Episode Notes for Fraud Talk Podcast: Mailing Madoff


Sarah Hofmann
ACFE Public Information Officer

When you think of pen pals, you usually think of kids staying in touch after friendships forged at summer camp. In stark contrast of that sunny scene, for David Weber, J.D., CFE, his pen pal was the result of a U.S. Securities and Exchange Commission (SEC) investigation. Weber, academic director of fraud management programs at the Smith School of Business at the University of Maryland, regularly corresponds with infamous fraudster Bernie Madoff.

In the latest episode of Fraud Talk, Weber describes how the two first crossed paths when Weber was working as the assistant inspector general for the SEC and directed the reporting of misconduct in the Madoff case. After leaving the SEC, and becoming a professor, Weber received an email from none other than Madoff. The two began talking on a regular basis and Madoff even answers questions posed by Weber’s students. “He’s very direct in the emails; he’s not a man that minces words,” Weber said. “He really does express remorse, and he does continue to be of the view, and I agree with him, that the regulatory agencies really failed to do their jobs.”

His close relationship with a man who cheated hundreds of people and organizations out of billions may raise eyebrows, but Weber believes there is more to be gained from talking to convicted fraudsters than refusing to on hear their stories.  

“There’s no question that we can learn from fraudsters,” he said. “As fraud fighters, we are frequently in a position where clearly being proactive is part of our role, but in many cases, when there is spectacular fraud, we are not learning of the fraud until the incident has finally occurred. We are part of the response team.”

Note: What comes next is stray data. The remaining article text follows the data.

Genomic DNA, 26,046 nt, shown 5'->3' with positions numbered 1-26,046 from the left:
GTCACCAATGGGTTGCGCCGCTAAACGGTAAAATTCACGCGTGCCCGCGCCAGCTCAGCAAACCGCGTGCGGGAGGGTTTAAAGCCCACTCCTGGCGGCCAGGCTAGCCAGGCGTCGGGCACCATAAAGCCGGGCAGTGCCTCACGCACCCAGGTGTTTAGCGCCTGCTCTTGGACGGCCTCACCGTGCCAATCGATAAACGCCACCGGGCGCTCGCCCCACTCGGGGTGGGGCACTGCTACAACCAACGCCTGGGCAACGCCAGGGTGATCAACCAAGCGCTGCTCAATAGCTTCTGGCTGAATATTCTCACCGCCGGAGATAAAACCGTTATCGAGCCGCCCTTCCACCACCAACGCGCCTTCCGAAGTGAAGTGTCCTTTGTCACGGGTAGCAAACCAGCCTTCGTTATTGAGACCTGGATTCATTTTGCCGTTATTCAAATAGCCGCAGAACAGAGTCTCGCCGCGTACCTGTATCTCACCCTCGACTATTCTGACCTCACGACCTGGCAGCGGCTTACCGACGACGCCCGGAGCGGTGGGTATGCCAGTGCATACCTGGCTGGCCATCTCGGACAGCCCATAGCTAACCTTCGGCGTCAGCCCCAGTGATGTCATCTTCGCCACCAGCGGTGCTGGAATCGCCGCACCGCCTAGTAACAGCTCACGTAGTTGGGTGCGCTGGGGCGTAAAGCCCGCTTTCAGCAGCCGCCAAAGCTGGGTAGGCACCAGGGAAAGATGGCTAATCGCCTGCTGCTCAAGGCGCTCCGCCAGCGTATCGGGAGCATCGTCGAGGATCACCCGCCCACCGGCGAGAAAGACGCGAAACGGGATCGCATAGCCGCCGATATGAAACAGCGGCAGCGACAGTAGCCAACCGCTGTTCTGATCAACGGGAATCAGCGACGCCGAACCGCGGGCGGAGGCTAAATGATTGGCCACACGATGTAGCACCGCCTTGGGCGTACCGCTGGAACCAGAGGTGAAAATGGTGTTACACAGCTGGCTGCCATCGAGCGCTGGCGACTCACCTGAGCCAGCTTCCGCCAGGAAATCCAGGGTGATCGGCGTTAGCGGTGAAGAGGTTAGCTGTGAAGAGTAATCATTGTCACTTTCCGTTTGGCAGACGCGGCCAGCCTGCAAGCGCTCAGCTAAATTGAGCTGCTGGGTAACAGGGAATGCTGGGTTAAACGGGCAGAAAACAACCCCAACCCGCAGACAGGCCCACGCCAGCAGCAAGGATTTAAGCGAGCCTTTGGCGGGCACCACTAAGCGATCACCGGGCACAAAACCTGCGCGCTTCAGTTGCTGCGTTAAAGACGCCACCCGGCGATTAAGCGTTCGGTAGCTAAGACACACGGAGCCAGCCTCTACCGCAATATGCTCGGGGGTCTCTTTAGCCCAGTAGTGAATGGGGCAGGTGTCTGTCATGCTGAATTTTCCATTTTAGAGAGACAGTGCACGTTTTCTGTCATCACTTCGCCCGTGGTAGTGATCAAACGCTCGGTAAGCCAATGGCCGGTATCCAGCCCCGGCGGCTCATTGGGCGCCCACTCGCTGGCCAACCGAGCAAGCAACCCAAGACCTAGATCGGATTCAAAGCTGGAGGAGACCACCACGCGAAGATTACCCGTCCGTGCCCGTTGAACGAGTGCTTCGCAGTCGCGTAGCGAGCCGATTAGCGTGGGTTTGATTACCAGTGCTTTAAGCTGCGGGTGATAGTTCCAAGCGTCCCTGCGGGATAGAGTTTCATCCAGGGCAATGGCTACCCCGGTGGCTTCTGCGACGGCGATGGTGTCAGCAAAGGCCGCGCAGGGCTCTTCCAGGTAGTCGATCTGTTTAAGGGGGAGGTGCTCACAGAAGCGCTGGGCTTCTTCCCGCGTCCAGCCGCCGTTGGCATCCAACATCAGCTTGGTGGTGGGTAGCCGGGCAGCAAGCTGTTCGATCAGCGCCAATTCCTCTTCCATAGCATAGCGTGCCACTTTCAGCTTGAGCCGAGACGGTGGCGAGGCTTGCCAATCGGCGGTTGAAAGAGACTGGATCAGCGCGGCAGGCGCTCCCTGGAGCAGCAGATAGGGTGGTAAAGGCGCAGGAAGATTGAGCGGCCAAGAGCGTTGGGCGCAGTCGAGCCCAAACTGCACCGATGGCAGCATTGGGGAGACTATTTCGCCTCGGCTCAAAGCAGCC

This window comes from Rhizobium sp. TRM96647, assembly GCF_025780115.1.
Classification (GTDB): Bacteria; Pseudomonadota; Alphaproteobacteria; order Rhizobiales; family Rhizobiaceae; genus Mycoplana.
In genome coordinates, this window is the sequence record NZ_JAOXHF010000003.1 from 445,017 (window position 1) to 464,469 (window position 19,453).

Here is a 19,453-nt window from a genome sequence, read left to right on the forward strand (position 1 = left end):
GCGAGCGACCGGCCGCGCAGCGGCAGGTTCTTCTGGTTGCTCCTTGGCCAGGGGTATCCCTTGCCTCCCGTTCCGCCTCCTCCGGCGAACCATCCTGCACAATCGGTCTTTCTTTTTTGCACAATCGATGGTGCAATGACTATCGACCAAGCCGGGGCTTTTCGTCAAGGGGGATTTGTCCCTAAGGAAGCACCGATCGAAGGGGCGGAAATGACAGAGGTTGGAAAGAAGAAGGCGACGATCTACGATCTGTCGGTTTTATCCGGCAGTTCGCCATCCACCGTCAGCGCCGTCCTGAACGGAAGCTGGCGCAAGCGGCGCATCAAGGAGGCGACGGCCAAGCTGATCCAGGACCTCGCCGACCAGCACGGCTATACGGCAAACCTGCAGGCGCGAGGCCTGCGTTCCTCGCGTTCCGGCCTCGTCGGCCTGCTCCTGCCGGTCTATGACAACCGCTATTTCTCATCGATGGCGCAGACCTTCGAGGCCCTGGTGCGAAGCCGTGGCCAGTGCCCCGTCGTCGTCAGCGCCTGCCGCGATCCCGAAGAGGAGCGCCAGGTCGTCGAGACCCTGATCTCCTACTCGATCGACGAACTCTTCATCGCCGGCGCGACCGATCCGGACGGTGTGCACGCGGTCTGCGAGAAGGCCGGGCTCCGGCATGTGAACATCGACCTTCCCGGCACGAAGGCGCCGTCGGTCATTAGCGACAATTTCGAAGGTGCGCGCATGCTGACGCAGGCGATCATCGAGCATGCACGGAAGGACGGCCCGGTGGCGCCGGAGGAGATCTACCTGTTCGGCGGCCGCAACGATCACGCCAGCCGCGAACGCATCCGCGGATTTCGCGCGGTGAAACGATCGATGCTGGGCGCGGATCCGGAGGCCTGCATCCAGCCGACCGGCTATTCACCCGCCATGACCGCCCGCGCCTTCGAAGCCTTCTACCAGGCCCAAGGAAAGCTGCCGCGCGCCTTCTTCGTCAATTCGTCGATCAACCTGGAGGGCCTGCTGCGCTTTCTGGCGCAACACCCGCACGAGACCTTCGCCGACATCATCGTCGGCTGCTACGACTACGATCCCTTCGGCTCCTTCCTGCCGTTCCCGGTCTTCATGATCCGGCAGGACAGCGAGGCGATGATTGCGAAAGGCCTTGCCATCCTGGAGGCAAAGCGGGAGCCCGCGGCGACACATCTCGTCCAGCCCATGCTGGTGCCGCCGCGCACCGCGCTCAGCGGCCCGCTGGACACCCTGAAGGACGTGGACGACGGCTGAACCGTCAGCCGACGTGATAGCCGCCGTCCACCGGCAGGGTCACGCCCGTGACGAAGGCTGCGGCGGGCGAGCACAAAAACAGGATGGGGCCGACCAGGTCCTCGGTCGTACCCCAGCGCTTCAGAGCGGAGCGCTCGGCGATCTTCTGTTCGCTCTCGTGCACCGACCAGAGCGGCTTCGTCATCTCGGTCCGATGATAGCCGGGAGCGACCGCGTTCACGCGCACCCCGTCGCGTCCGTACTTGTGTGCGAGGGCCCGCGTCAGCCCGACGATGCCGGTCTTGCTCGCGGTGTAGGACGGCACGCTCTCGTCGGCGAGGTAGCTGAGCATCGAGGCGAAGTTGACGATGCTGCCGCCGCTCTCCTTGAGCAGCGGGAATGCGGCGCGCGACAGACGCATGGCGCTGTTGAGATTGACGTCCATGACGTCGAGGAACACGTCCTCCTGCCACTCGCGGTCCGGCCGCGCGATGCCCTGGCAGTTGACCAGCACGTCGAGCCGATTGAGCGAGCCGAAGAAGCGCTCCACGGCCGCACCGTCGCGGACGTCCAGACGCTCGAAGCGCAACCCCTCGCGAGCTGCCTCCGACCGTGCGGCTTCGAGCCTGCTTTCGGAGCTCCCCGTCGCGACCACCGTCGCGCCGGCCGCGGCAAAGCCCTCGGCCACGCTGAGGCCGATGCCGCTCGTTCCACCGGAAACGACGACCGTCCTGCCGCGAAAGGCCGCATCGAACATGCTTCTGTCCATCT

Weber likened investigating fraud to coming to the scene of a car crash after the fact. “There are injured people, there are people who need to be triaged, there are cars that are damaged, there is debris in the road,” he said. “Many times, it’s hard to figure out through the victims what transpired, so having any person on the scene who is still able to speak is helpful, even if they were a drunk driver. Even if they were somebody who drove recklessly, hearing what they have to say is very important to reconstructing the scene.”

Weber acknowledges that hearing from fraudsters may be controversial, as anti-fraud professionals understandably don’t want to glamourize their actions. “I have been at the fraud conference many times where I have heard some of these convicted felons speak … and I agree it can put some of them on a pedestal,” he said. “But anything we can get from these people to help us reconstruct the scene, and build a better mousetrap in the future — we should embrace the ability to speak to them.”

To hear more from Weber, register for the 28th Annual ACFE Global Fraud Conference June 18-23 in Nashville where he will be teaching a session on the Panama Papers.

Bribery Not Limited to Envelopes of Cash: BNY Mellon Internships Violated the FCPA


Ron Cresswell, J.D., CFE
ACFE Research Specialist